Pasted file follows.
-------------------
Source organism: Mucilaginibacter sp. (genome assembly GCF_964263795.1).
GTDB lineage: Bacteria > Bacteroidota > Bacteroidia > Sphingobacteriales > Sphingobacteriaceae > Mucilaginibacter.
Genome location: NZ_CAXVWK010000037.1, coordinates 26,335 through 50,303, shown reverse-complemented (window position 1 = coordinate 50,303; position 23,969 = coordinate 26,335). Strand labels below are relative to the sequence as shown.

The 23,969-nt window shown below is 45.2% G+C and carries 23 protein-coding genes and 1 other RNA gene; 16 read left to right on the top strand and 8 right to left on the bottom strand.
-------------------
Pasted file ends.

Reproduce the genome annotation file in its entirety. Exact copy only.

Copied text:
Source organism: Mucilaginibacter sp. (genome assembly GCF_964263795.1).
GTDB lineage: Bacteria > Bacteroidota > Bacteroidia > Sphingobacteriales > Sphingobacteriaceae > Mucilaginibacter.
Genome location: NZ_CAXVWK010000037.1, coordinates 26,335 through 50,303, shown reverse-complemented (window position 1 = coordinate 50,303; position 23,969 = coordinate 26,335). Strand labels below are relative to the sequence as shown.

The 23,969-nt window shown below is 45.2% G+C and carries 23 protein-coding genes and 1 other RNA gene; 16 read left to right on the top strand and 8 right to left on the bottom strand.